Star Points for May 2012 by Curtis Roelle

The Smithsonian Institution’s National Air & Space Museum (NASM) has acquired a magnificent piece of flown space hardware. The space shuttle Discovery is now on permanent exhibit there following its retirement last year. During a long career, Discovery was launched into space 39 times – more than any other space vehicle in history. It’s now located almost in our back yard, at the Steven F. Udvar-Hazy Center in Chantilly, Virginia.

The complete fleet of space shuttles and their “orbital vehicle” serial numbers are as follows: Enterprise (OV-101), Columbia (OV-102), Challenger (OV-099), Discovery (OV-103), Atlantis (OV-104), and Endeavour (OV-105). In addition are a few full sized replicas and simulators scattered around the country, including Explorer at the Kennedy Space Center (KSC) in Florida and Pathfinder at the U.S. Space & Rocket Center Huntsville, Alabama.

Although Enterprise never went into space it did fly in approach and landing tests. Challenger and her crew perished during its tenth launch in 1986. Columbia and her crew were lost during its 28th landing in 2003. After each of those losses, it was Discovery that returned the United States shuttle fleet to flight status.

In 1983, nearly 29 years ago, Enterprise was exhibited at the Paris Air Show. On its return flight, mated to the back of a Boeing 747 Shuttle Carrier Aircraft (SCA), Enterprise made several circular passes around Baltimore and Washington. It was an impressive sight from Pikesville where I observed its pass.

The following year I was in Florida for Discovery’s maiden flight. I viewed its launch from the nearby Cape Canaveral Air Force Station. Discovery’s solid rocket boosters lit up the sky like a second sunrise as it leaped from the pad, then rolled precariously clockwise until the orbiter was hanging beneath the shuttle’s fuel tank, and headed out over the Atlantic Ocean.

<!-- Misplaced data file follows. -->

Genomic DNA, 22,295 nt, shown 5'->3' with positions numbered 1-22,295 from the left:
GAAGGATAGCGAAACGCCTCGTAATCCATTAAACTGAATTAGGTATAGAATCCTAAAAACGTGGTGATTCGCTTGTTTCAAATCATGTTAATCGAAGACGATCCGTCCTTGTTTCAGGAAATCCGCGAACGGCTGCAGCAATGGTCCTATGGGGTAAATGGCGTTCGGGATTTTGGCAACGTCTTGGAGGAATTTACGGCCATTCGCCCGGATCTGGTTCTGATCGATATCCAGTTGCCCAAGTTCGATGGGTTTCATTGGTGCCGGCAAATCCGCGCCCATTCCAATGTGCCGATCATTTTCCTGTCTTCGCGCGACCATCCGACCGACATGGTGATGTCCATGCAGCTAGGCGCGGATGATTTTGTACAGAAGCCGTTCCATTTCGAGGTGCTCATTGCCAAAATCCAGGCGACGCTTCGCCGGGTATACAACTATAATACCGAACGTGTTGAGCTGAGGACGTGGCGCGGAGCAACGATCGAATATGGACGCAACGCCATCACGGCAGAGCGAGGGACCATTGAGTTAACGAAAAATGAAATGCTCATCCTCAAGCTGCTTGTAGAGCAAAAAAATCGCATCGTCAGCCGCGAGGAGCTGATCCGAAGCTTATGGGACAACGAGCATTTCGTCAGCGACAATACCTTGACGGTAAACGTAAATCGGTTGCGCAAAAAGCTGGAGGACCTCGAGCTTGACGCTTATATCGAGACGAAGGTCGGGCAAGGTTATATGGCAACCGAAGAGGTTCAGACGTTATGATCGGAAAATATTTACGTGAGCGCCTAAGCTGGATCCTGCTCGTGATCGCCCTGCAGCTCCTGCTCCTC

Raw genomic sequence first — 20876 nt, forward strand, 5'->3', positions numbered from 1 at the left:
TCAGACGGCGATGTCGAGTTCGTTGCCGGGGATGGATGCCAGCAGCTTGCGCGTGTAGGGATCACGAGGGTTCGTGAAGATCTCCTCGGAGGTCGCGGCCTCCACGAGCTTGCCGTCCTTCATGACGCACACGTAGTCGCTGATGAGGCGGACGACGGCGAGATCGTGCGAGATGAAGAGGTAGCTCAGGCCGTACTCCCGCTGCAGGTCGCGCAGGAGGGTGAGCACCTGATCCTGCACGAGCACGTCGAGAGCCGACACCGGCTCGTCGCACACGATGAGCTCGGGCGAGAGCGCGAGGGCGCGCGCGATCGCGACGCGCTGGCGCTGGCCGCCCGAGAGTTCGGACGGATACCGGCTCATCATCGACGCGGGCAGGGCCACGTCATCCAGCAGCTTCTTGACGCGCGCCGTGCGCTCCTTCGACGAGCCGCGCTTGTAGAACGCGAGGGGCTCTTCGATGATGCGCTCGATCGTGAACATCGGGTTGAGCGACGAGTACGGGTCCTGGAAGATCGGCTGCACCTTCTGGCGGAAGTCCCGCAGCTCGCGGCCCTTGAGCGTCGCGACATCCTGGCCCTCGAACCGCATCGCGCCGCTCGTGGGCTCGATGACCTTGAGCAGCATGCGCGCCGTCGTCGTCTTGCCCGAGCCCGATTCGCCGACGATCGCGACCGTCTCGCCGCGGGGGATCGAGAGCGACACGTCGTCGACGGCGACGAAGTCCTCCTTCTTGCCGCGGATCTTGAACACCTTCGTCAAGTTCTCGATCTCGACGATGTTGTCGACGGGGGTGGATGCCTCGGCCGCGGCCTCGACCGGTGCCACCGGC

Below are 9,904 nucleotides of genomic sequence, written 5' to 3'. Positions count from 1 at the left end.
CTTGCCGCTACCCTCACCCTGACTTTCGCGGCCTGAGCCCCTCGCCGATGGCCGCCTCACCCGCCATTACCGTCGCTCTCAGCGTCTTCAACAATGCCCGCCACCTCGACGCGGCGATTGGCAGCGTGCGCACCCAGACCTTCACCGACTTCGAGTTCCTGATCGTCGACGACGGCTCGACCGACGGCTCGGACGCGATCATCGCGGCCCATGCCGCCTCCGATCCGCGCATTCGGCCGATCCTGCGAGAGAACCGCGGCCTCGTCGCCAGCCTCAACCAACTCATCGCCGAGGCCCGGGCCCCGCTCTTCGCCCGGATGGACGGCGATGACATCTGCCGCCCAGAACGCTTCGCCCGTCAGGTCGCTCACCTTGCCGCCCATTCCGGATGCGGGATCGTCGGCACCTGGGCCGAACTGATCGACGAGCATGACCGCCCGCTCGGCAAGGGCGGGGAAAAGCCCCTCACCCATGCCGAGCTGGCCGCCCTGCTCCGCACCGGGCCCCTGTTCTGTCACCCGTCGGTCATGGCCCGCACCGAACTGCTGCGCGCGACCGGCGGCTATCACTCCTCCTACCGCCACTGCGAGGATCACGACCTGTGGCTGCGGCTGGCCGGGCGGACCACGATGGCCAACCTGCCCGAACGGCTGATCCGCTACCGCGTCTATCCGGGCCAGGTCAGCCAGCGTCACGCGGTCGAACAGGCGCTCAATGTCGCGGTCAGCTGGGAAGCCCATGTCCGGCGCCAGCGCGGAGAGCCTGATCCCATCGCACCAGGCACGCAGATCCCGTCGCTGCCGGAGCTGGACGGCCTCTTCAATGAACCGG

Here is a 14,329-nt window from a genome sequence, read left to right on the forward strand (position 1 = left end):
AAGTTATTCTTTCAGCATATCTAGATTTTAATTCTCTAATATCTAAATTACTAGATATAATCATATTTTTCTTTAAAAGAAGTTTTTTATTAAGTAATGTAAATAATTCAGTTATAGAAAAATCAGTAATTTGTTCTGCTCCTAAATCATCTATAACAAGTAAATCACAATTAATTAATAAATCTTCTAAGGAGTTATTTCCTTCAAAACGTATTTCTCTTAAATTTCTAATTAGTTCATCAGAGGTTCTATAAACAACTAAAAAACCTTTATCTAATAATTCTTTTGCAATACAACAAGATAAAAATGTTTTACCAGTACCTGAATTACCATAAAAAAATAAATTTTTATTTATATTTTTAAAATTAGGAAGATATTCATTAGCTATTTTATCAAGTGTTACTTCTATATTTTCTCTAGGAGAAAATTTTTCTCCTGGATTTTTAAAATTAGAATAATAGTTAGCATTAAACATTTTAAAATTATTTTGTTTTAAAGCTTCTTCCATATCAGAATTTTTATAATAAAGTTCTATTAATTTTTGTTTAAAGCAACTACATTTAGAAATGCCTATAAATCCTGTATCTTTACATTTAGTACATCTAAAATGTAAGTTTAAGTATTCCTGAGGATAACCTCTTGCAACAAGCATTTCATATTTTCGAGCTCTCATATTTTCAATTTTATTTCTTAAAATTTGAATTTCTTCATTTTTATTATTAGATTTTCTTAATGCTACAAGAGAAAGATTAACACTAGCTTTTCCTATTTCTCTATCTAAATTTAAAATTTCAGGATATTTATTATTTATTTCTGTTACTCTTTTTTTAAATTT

Enterprise found a home in Virginia when the Udvar-Hazy Center opened in 2003. Since then it has been exhibited in the James S. McDonnell Space Hangar. However, that changed this April with the arrival of the well-worn space shuttle Discovery and its inclusion in the museum’s permanent collection.

I attended multiple Discovery events over several days at the Udvar-Hazy Center. My friend Tom, a member of the Westminster Astronomical Society (WASI) and the National Air & Space Society (NASS), invited me to a NASS breakfast on the morning of Discovery’s arrival. We dined on the roof of the museum’s five-story-tall Airbus IMAX Theatre. After breakfast, we stood on the balcony observing and photographing Discovery’s landing. The view was tremendous.

Discovery was ferried piggy-back on the SCA from KSC where it had been undergoing refurbishment, including the removal of its main engines for further flight research. The Discovery/SCA stack was accompanied by two T-38 NASA trainer jets. After making a low slow pass over the museum, the entourage banked toward the east for flybys of several famous Washington area landmarks. After about 45 minutes the jets returned.

Space Shuttle Discovery
Space Shuttle Discovery landing at Dulles International Airport as viewed from the roof of the Smithsonian Institution's Udvar-Hazy Center Air & Space Museum (Photograph by Curt Roelle).